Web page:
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Real FX takes radio-controlled cars to the next level

By

June 18, 2014

The Real FX R/C car system works like a slot track, but with some major advantages

The Real FX R/C car system works like a slot track, but with some major advantages

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Slot car tracks were a ton of fun for racing with friends, but they came with some serious problems. Cars had a habit of flying off the track, pieces took a while to set up, and they required another person to race against. A new system called Real FX aims to bring the fun we all remember from slot-based racing to the modern era, with tracks that promise to be easier to set up, cars that actually assist the driver, and even AI opponents to race with when friends aren't around.

Like slot tracks, the Real FX system uses connected pieces of track to form the course on which the cars race. However, it features some key differences, namely the lack of slots. Instead, the cars have sensors on the bottom that detect the track, the car's position on the track, and even the angle of the car.

These assists help the driver keep the car on the track, but of course, it wouldn't be much fun if it did everything, so the car can still fly off if the driver is too aggressive on a corner. Additionally, while the track is designed to keep the car in a lane, users can pull out to pass opponents at any time, something that can't be done with slot cars.

Unlike the older tracks we all remember, users don't need to stop the race to place a car back on the track. Instead, the controller features a simple switch that allows the user to gain full control of the car, and from there they can drive the car back on the track and get back to racing.

The other key thing the creators are touting is the fact that the system can be enjoyed even in the absence of another player. Users can set a second car to race on its own, allowing them to compete against it, much like how a single-player video game would be played.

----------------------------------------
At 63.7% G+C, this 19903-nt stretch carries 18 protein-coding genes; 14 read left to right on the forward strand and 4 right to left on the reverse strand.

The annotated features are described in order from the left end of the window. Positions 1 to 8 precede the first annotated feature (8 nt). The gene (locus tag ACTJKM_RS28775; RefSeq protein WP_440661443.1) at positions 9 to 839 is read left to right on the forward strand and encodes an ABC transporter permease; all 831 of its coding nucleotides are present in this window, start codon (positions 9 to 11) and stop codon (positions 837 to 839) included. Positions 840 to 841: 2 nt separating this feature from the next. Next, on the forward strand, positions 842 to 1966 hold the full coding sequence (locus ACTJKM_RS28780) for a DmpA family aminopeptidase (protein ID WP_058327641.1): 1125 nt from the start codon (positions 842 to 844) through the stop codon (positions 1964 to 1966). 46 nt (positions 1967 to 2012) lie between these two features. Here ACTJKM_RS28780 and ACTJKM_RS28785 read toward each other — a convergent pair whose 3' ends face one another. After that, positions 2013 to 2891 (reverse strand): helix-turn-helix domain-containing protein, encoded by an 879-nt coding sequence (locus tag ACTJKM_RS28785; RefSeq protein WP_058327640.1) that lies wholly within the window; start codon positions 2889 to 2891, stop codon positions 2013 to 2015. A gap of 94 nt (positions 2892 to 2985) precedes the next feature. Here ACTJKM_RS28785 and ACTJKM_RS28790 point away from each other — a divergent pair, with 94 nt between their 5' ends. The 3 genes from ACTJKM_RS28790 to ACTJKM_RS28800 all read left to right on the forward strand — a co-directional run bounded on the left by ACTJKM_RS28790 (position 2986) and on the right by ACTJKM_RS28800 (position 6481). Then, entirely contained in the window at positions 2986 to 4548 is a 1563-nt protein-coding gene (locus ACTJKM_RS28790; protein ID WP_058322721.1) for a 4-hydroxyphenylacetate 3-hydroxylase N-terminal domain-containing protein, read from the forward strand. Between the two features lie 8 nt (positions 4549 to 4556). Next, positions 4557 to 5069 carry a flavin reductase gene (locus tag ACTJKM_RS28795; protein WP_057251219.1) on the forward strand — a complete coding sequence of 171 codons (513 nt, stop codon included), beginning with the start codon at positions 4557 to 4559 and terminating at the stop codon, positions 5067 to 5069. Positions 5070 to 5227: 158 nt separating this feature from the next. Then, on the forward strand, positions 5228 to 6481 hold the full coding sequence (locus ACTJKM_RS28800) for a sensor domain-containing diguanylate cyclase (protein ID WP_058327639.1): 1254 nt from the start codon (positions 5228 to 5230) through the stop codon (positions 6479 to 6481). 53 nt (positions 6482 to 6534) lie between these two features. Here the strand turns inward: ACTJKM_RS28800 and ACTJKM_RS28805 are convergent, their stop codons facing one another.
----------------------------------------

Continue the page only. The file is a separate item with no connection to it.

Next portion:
Wow! Labs, the company behind Real FX, have been working on its R/C car system for six years. It's not the company's first rodeo, though, as it also designed Combat Creatures and its self-proclaimed "greatest toy in the universe." Since release, its Combat Creatures have received positive reviews, so the team does have some pedigree behind it.

The team is turning to Kickstarter to get funding for its new R/C racing system. It's still a long ways away from its £50,000 (about US$84,770) goal, with just over three weeks left in its funding period. The system is offered in two main flavors: a starter set that includes 12 pieces of track, and pro set that has 39 pieces. Starter set packages start at £80 (US$136) with two cars and two remotes, and they go up for there.

The Kickstarter pitch video below provides more information and shows the Real FX system in use.

Source: Wow! Stuff, Kickstarter

About the Author
Dave LeClair Dave is an avid follower of all things mobile, gaming, and any kind of new technology he can get his hands on. Ever since he first played an NES as a child, he's been an absolute tech and gaming junkie.   All articles by Dave LeClair
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5 Comments

I think that is way cool and has a potential to be a lot of fun.

BigWarpGuy
19th June, 2014 @ 05:46 am PDT

Scalextric Digital have something almost as exciting. 6 car racing, which can be programmed to act as ghost cars for single play. Contrary to your article, Scalextric digital cars can overtake. However, they do require a particular section of track to do so. Even though there are only two slots, 6 cars can race at the same time. You can also handicap players, have timed pit stops, and a whole host of additional features. Watching the video of Real FX, it looks pretty slow and tame compared to Scalextric.

It's a great idea, but it's not significantly better than Scalextric Digital or as exciting.

The Master
19th June, 2014 @ 08:28 am PDT

Looks like the cars are one component, and the track is the other.

Seems like a special pattern layout. If you scan, & then you could print your own layout then the costs would be lower. But then perhaps that is the building block that the inventors wish to keep control, and of course profit from.

So what is the range? Imagine building a very large gymnasium size layout.

Cool, and well done.

Bob Flint
19th June, 2014 @ 09:42 am PDT

One word - WANT!

James Smith
19th June, 2014 @ 03:12 pm PDT

Disclaimer: I am the creator of the Kickstarte project for RealFX Racing!

Hi all - thanks for the kind comments. We are excited about the campaign & delighted that Gizmag have featured us.

Just to address the comments regarding Real FX vs Scalextric, they are quite different beasts. Sure. Scalextric goes fast, but you could say artificially fast. The cars in RealFX run at scale speeds of up to 200 miles an hour, which is more realistic. Realism is key to what we have strived to achieve with our system (hence the name ;-). One of the main comments people who have played with it during demonstrations tend to tell us is that they love how it feels like really driving. You have to manage your speed, steering & racing line, control drifting round corners, or spin off if you get it wrong. It is really absorbing.

Of course, if you do spin off you can then just drive straight back on with a quick press of a button to switch the car into normal R/C mode.

Its also very quick to assemble the track, easier to store away, and a far more affordable system to build out.

graemetaylor
20th June, 2014 @ 03:02 am PDT
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